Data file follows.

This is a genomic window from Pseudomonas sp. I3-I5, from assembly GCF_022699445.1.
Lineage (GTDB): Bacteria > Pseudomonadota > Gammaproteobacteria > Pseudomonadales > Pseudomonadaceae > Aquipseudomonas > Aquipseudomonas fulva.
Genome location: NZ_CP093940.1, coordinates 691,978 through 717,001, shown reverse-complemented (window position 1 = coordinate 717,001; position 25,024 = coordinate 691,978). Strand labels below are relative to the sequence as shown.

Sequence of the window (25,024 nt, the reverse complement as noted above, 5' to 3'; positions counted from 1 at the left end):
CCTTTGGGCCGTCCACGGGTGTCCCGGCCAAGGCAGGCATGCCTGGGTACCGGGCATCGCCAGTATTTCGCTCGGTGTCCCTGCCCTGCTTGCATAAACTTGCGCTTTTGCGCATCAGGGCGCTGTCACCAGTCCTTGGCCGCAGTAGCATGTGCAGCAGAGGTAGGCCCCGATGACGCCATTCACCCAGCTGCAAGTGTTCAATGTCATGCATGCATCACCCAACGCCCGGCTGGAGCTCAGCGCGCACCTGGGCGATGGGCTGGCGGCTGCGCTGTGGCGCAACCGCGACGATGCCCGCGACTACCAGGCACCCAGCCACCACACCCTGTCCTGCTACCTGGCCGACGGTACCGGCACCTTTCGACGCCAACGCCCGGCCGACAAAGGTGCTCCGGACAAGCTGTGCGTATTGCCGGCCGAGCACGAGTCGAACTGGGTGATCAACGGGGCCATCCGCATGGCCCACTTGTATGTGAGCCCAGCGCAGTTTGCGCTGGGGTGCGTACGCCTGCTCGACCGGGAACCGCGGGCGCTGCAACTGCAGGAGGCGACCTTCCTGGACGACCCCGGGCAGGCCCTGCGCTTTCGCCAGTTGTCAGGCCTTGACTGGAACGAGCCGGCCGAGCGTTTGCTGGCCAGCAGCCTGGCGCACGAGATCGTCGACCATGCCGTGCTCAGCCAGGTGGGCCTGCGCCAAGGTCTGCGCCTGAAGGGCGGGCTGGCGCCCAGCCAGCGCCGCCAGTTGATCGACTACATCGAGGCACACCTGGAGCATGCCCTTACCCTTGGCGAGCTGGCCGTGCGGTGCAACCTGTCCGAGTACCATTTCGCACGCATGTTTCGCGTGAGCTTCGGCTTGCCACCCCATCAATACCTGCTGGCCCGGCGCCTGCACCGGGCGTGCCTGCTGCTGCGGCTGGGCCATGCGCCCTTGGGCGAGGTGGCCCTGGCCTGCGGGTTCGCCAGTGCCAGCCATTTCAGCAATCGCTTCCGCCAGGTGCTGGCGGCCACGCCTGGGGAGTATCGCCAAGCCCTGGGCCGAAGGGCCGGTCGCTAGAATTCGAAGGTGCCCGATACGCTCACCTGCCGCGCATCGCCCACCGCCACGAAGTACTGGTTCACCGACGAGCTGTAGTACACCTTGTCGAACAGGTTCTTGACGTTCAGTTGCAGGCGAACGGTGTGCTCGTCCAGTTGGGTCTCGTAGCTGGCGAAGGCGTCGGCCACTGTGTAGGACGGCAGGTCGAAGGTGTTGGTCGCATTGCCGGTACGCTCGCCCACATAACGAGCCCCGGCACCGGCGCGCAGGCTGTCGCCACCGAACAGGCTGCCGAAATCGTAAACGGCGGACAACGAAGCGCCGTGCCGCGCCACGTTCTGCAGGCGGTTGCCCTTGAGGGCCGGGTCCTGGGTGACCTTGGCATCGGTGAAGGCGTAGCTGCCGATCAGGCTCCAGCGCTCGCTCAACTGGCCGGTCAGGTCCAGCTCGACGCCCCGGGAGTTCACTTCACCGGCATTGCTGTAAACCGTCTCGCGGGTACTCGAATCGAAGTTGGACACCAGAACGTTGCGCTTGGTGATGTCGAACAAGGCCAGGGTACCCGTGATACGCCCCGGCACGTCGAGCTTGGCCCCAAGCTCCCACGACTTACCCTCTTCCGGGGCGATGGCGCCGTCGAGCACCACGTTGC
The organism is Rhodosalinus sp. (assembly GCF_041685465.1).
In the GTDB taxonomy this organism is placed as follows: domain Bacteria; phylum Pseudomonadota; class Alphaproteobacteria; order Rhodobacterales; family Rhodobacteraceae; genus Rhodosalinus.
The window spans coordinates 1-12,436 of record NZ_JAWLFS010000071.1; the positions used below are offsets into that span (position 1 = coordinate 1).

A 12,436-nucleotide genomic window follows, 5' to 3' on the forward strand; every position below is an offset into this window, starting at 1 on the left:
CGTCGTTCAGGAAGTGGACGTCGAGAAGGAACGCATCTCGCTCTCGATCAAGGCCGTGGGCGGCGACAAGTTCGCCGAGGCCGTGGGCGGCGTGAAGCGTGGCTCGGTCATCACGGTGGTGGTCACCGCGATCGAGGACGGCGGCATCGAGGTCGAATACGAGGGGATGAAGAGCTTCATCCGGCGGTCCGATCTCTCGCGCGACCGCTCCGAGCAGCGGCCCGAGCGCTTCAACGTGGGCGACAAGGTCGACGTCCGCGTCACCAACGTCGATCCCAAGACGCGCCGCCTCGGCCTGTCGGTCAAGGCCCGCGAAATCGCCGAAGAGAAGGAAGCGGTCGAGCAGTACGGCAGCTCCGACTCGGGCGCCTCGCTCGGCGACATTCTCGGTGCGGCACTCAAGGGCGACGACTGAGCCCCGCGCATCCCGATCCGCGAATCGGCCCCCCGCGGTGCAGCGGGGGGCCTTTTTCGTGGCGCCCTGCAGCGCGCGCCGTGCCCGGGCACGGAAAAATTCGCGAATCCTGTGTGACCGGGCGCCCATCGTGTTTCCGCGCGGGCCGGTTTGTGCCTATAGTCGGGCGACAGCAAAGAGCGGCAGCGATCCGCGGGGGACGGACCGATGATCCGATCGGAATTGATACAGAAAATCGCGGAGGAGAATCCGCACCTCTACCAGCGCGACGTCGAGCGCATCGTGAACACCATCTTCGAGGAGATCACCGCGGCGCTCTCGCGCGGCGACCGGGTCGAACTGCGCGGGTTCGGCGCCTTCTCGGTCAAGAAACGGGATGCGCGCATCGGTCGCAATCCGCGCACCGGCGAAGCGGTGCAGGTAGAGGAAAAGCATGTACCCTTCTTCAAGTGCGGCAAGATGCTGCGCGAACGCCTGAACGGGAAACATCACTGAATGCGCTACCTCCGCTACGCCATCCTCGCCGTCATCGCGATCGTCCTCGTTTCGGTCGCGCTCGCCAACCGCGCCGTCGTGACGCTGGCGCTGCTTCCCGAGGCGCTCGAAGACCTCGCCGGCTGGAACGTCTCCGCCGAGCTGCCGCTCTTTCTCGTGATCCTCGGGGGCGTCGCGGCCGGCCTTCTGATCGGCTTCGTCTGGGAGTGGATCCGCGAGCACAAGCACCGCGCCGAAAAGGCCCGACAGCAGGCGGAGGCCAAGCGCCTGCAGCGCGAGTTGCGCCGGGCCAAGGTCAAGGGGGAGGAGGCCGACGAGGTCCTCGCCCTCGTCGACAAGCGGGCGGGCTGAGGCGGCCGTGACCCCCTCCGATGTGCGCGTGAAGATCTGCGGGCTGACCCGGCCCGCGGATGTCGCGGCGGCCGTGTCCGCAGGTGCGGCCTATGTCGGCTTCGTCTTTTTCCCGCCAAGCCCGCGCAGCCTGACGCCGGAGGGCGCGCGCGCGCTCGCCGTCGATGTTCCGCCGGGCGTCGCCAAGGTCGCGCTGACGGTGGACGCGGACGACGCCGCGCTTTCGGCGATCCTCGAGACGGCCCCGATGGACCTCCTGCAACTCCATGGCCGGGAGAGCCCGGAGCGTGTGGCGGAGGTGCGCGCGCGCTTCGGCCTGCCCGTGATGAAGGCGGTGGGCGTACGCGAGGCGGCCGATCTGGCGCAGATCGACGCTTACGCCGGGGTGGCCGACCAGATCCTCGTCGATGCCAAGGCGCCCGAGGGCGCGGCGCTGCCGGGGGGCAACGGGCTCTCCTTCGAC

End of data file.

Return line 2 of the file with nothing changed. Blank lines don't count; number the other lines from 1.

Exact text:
Lineage (GTDB): Bacteria > Pseudomonadota > Gammaproteobacteria > Pseudomonadales > Pseudomonadaceae > Aquipseudomonas > Aquipseudomonas fulva.